Category Archives: Discussion Paper

50 Years of the Violation of Basic Human Rights in West Papua: Part one and two

Statement by Yan Christian Warinussy, Executive Director of LP3BH, made in preparation for discussions that were due to take place at the beginning of 2014.]
March 10, 2014

As an organisation which advocates basic human rights in the Land of Papua, the LP3BH – Manokwari wishes to record to all those who have remained silent about the conditions now prevailing in the Land of Papua, the experiences of the indigenous Papuan people who have ceaselessly tried to ensure that no-one will forget what has been happening  in this territory since 1 May 1963 and what continues to happen systematically up to the present day

      To begin with, it is essential to understand the history, in order to understand who it was who was responsible for the status  imposed on the Land of Papua on 1 May 1963. The indigenous Papua people have every right to enjoy all the rights that have been stipulated in the Universal Declaration of Human Rights and  various international covenants regarding economic, social and political rights  as well as other international covenants all of which have been disregarded with regard to the situation in West Papua.
      At the time of Papua’s incorporation into the Republic of Indonesia, Ali Murtopo (a senior adviser to the then president of Indonesia) was quoted as saying: “What we want and need is the land in Papua, not the Papuans who live there.”
      In 1967, a Contract of Work was concluded by Indonesia regarding the exploitation of the copper and gold and possibly also uranium around the Grasberg Mountain around Tembagapura which was widely known to the Indonesian government as well as a US multinational corporation called Freeport McMoran.
    This makes it very clear why the USA played such an active role on the diplomatic front to ensure that West Papua would be incorporated as part of Indonesia, despite the glaring differences between the Papuan people with regard to their history, as well as their anthropology and ethnography and people living in other parts of Indonesia.
      It was abundantly evident that the USA was very interested in the natural resources in West Papua which explains why that country took such an interest in this matter.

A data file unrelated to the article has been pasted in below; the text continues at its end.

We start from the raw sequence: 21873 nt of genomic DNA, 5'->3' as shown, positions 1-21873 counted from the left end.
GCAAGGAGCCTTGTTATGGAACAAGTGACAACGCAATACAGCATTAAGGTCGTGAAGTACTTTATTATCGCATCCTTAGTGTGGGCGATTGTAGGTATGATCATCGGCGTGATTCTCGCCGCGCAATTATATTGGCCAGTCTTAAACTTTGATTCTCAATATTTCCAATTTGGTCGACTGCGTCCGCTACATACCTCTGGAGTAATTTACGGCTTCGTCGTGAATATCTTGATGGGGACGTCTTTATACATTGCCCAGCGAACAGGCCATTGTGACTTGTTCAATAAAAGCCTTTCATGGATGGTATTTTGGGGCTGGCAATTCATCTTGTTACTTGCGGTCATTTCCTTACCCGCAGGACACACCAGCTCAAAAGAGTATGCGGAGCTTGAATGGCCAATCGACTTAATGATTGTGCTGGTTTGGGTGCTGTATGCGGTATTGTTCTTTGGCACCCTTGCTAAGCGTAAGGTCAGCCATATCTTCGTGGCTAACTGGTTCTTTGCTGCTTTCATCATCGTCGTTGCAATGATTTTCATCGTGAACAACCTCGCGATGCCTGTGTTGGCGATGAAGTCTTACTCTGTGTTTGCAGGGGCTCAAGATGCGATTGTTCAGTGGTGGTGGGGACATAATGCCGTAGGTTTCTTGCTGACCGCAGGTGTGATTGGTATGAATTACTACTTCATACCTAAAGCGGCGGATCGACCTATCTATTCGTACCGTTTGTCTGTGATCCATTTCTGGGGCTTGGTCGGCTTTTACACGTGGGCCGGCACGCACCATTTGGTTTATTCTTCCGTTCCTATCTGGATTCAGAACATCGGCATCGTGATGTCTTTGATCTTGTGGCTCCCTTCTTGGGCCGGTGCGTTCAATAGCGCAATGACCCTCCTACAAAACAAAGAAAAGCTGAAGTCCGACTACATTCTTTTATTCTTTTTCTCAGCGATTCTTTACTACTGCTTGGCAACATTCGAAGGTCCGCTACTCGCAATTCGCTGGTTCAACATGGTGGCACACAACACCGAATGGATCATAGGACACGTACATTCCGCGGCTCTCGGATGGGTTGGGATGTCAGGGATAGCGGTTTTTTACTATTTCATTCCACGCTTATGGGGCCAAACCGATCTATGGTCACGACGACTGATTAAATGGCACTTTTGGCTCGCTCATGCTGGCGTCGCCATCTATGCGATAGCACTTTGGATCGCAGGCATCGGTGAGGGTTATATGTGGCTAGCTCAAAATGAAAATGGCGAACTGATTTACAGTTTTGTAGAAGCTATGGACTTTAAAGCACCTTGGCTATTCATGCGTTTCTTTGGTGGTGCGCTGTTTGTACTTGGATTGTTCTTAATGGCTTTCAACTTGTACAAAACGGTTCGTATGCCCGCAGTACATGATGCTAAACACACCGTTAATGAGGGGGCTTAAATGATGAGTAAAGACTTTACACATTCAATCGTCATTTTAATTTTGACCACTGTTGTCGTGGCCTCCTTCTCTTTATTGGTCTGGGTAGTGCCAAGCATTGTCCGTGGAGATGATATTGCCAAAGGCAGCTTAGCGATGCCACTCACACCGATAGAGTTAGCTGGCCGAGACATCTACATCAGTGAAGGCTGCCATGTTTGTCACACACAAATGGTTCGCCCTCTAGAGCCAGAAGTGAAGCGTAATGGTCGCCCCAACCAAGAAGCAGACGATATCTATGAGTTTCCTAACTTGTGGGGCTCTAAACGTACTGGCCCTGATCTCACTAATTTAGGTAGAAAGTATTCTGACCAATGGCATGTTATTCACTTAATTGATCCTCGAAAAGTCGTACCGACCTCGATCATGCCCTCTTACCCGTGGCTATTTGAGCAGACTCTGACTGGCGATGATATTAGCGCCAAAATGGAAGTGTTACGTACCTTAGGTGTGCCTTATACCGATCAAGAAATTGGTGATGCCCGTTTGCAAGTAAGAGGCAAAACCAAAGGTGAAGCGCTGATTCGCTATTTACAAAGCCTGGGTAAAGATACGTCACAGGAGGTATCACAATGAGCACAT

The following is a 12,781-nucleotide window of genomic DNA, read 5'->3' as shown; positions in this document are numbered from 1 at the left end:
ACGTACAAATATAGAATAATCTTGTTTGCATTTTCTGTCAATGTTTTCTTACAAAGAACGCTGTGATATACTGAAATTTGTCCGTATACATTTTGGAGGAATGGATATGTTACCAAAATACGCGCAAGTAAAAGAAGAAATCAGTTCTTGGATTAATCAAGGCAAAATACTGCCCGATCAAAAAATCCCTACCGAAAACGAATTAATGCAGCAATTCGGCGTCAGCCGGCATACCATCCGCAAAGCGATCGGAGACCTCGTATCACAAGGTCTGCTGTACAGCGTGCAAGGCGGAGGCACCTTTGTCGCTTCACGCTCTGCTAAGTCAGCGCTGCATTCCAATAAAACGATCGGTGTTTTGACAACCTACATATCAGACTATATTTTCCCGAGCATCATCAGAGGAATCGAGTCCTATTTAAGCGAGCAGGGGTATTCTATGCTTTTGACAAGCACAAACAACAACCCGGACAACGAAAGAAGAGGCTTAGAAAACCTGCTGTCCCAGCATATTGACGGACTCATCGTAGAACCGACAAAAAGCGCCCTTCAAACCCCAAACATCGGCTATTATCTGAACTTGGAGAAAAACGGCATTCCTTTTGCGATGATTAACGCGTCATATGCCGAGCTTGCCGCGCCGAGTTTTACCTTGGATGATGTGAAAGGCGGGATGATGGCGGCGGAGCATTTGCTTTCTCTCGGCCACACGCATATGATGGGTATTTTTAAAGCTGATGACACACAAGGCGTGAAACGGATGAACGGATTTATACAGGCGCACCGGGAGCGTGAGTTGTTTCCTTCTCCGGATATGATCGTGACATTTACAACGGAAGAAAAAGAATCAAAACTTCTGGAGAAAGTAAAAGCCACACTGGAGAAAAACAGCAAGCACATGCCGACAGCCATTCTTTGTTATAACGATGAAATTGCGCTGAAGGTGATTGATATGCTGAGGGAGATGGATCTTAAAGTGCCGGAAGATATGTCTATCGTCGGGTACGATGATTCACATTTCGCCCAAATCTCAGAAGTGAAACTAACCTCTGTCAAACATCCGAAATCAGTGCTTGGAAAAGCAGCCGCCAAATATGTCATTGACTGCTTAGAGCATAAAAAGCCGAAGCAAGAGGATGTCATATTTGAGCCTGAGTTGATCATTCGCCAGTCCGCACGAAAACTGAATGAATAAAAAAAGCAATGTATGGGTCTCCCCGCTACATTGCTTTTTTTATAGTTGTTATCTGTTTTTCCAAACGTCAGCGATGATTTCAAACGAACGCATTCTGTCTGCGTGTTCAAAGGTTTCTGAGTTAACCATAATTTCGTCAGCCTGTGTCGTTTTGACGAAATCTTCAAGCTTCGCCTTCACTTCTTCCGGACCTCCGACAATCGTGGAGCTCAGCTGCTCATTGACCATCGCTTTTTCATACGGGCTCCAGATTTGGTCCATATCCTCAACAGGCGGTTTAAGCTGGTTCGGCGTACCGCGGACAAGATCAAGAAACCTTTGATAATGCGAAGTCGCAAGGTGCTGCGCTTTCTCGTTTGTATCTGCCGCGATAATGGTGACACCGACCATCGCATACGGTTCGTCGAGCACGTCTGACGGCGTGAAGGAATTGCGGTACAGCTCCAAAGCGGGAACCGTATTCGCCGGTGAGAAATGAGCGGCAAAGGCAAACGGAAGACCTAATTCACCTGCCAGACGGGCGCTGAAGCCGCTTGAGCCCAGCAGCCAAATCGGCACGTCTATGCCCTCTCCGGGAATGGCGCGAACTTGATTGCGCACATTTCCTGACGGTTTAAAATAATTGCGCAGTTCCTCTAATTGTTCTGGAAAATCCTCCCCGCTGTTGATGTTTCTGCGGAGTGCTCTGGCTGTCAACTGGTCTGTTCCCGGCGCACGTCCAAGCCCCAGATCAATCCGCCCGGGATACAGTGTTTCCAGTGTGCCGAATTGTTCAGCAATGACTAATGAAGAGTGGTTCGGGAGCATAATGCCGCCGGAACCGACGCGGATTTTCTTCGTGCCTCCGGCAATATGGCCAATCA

“Gentlemen, I am angry with God. Why has God created such beautiful mountains, valleys and rivers, rich with minerals and placed us, the indigenous peoples, here in this place that attracts so many people from around the world to come, exploit our resources, and kill us?”
 [Translator’s Note: This prayer was said in 1994 by a man who lived on the Grasberg Mountain, who bemoaned the fact that the territory inhabited by Amungme people was so richly endowed with natural resources of huge interest to the USA.]
       That man whose name was Tuarek Narkime delivered words that are widely known to and understood* by the leaders and people of the Amungme tribe in drawing attention to the many violations of the rights of these people which were perpetrated in the area when the Freeport mine was being  established, during the course of which many Amungme people lost their lives as a result of actions by Freeport personnel as well as by members of the Indonesian army and police, although none of these people have ever been called account before a court of law for what they have done.
     These introductory remarks provide the basis for everyone anywhere in the world and all democrats around the world to take a new look at the past as well at the present regarding the acts of violence that continue to occur in the vicinity of the Freeport mine without anyone ever being called to account for what they have done.

Ever since 1963 and 1967, the LP3BH has recorded the fact that the Republic of Indonesia has consistently used violence against the West Papuan people, something that even started to happen before those years.

    On 15 August 1962, when the New York  Agreement was signed by Indonesia and The Netherlands under the supervision of the United States of America, the Papuan people were not involved’ They were not even consulted for their opinion. Yet, at that time there was a New Guinea Council  which consisted of representatives of  the Papuan people, the members of which were chosen by means of democratically held elections which took place on 5 April 1961 in Hollandia (now called Jayapura).
      [All the names of the members of the Council who were elected, of whom 22 were Papuans, are listed  as well as those who were appointed which included one Papuan and five Dutch people, including one Indo-Dutch person.]
    Besides that, there were two major religious organisations, – the GKI [Evangelical Christian Church] and the Catholic Church] which were spread across  the whole of the Land of Papua. Yet, these churches were never consulted as part of civil society in the territory at the time. This was despite the fact that the UN was involved  in the creation of UNTEA as well as The Netherlands and the USA.
     What we mean by being consulted is all about the framework and  the possible problems that might arise among the indigenous Papuan people who were regarded as being too primitive  to take part in an election held according to the principle of ‘one person, one vote’. Were the towns and villages in West Papua too complex for the New Guinea Council or the two churches to choose their leaders? Such advice would have been very useful and important in deciding on on how to conduct the elections in accordance with the traditions  and customary laws that were vibrant among the Papuan people. who were supposed to have been consulted by means of the Act of Free Choice which was to have been held by 1969 in the Land of Papua.